skip to main content
Australia lifts its performance on global mathematics and science test

Australia lifts its performance on global mathematics and science test

Media release 7 minute read

Australia climbs into top 10 in Year 8 maths and science, and Year 4 science.

New results from the world’s longest running large-scale international assessment of mathematics and science, released today, show Australia has significantly improved its achievement in Year 8 mathematics and science, and Year 4 science – but not in Year 4 mathematics.

Conducted every four years since 1995, the Trends in International Mathematics and Science Study (TIMSS) shows Australia was outperformed by just six countries in Year 8 mathematics and science, and eight countries in Year 4 science in the latest assessment cycle. More than 580 000 students from 64 countries and 8 benchmarking systems participated in the 2019 study, including 14 950 Australian students from 571 Australian schools.

Releasing Australia’s national report, TIMSS National Research Coordinator and ACER Deputy CEO Dr Sue Thomson said, “Australia’s achievement in Year 8 mathematics and science, and Year 4 science has improved both in an absolute sense and relative to other countries since the 2015 assessment. However, Year 4 mathematics achievement has not changed since 2007.”

Infographic: A snapshot of Australia's achievement in TIMSS 2019 (PDF)

Mixed progress towards national education goals

Between 68 and 78 per cent of Australian students achieved the TIMSS Intermediate international benchmark – the nationally agreed proficient standard – compared to more than 90 per cent of students in the highest achieving country, Singapore. The proportion of Australian students achieving this standard improved since 2015 in Year 8 science only.

“TIMSS 2019 marks the final opportunity to measure progress towards the Melbourne Declaration on Educational Goals for Young Australians, and forms the baseline for the Mparntwe Education Declaration,” Dr Thomson said. “More work needs to be done to achieve our national vision for educational excellence, particularly in Year 4 mathematics.”

TIMSS results also provide a measure of Australia’s progress towards the United Nations 2030 Sustainable Development Goal for universal quality education, as the UNESCO Institute for Statistics has named the TIMSS Low international benchmark a reliable global indicator of minimum proficiency in mathematics at the end of lower secondary schooling. Ninety per cent of Australian Year 8 students achieved the Low international benchmark, compared to the international median of 87 per cent.

In terms of student equity, TIMSS 2019 shows:

  • Boys outperformed girls in Year 4 mathematics in 27 of the 58 participating countries, including Australia. There was no significant difference between the average performance of Australian girls and boys in Year 8 mathematics, Year 4 science or Year 8 science.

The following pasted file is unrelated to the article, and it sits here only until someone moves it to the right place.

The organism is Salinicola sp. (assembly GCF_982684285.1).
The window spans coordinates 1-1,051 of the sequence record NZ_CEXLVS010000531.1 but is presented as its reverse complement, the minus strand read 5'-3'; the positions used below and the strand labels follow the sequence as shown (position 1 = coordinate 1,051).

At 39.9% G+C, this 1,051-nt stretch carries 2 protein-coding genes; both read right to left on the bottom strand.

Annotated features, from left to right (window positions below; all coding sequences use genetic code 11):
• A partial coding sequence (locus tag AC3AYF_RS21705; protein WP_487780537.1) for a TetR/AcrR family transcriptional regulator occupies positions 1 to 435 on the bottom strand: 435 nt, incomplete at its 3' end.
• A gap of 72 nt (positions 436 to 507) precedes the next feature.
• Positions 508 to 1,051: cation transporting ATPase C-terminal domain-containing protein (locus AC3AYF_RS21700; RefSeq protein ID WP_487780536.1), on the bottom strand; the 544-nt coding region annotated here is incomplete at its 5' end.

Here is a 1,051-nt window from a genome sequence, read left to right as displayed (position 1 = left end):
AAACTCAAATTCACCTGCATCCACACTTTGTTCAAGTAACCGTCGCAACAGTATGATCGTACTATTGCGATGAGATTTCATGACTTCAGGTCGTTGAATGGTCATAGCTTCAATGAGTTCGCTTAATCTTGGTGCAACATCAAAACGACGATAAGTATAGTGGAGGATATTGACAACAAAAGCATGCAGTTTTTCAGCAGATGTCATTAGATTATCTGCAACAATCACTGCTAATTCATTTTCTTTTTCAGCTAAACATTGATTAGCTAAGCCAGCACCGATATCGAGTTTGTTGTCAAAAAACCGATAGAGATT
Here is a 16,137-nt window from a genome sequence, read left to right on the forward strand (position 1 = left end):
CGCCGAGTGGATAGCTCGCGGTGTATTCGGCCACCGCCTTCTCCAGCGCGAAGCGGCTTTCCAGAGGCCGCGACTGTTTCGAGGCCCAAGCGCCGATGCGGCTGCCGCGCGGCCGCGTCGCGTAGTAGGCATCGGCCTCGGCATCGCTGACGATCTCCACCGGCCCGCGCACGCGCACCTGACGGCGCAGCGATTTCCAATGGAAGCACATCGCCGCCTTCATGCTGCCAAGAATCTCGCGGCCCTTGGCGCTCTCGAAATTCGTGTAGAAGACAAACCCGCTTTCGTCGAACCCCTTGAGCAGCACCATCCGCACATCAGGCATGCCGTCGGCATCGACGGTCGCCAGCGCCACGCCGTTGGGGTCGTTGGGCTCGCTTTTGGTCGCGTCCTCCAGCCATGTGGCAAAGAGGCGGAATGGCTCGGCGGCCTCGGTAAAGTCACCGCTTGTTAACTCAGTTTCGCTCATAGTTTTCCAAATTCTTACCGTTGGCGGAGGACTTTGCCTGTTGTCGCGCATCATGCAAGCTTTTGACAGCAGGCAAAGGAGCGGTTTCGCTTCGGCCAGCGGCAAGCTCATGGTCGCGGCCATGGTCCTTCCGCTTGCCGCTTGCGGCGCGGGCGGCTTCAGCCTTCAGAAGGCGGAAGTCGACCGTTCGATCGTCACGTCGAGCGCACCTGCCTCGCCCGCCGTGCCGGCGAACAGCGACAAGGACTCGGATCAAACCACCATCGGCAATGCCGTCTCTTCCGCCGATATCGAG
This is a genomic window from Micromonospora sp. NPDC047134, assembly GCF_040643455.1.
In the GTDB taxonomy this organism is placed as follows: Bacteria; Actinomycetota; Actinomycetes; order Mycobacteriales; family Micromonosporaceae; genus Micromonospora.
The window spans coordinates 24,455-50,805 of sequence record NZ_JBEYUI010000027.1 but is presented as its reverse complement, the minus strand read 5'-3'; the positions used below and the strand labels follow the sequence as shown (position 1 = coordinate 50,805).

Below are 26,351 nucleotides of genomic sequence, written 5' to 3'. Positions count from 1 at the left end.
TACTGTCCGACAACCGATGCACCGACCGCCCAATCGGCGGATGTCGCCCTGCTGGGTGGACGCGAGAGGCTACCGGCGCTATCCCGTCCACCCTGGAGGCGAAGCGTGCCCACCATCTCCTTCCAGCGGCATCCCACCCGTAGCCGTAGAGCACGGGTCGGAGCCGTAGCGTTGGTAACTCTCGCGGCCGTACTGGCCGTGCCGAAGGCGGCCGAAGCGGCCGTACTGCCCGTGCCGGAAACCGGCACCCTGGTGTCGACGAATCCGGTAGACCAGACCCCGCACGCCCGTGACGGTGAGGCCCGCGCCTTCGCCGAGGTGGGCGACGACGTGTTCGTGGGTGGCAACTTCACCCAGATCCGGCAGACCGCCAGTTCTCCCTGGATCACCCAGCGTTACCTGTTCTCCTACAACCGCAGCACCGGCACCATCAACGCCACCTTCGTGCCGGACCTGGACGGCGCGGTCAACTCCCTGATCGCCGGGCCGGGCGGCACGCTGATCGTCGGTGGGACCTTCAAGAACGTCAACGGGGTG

• The achievement gap between First Nations Australian students and other Australian students has narrowed slightly in Year 4 science and Year 8 science since 1995, but has not changed significantly since 2015. The gaps in Year 4 mathematics and Year 8 mathematics have not changed significantly in the short or long term.
  • There was no difference in achievement between Australian students by language background in Year 4 mathematics or Year 8 science. In Year 8 mathematics, students who spoke a language other than English at home outperformed students who spoke English at home. In Year 4 science, students who spoke English at home performed at a higher level than students who spoke a language other than English at home.
  • At both year levels and across both mathematics and science, students from metropolitan schools performed at a higher level than students in regional and remote schools.

“These are welcome results for many Australian schools, students and teachers. Strong results in mathematics and science are vital for our long-term economy, and these findings show that some progress has been made in achieving our national goals. However, as always, we need to note that these results are not uniform, and that there is still a solid tail of underachievement that needs to be addressed. Acknowledging that the primary underlying factor behind poor achievement is socioeconomic background, and finding ways of redressing the imbalance in opportunities and resources available to these students, will help lift achievement for all Australian students,” Dr Thomson said.


TIMSS explores how well Year 4 and Year 8 students have mastered the factual and procedural knowledge taught in school mathematics and science classes. For comparability across countries and across assessments, data collection was conducted at the end of the school year: in late 2018 in southern hemisphere countries and in early-mid 2019 in northern hemisphere countries.

TIMSS is a project of the International Association for the Evaluation of Educational Achievement (IEA) and is directed by the TIMSS International Study Center at Boston College. ACER manages the implementation and reporting of TIMSS within Australia.

The Australian national reports, TIMSS 2019: Highlights and TIMSS 2019: Australia. Volume 1: Student performance by Sue Thomson, Nicole Wernert, Sima Rodrigues and Elizabeth O’Grady, were released to coincide with the launch of the international TIMSS report by the IEA in Paris.


Media enquiries:

ACER communications
+61 419 340 058

Subscribe to the Discover newsletter

Privacy policy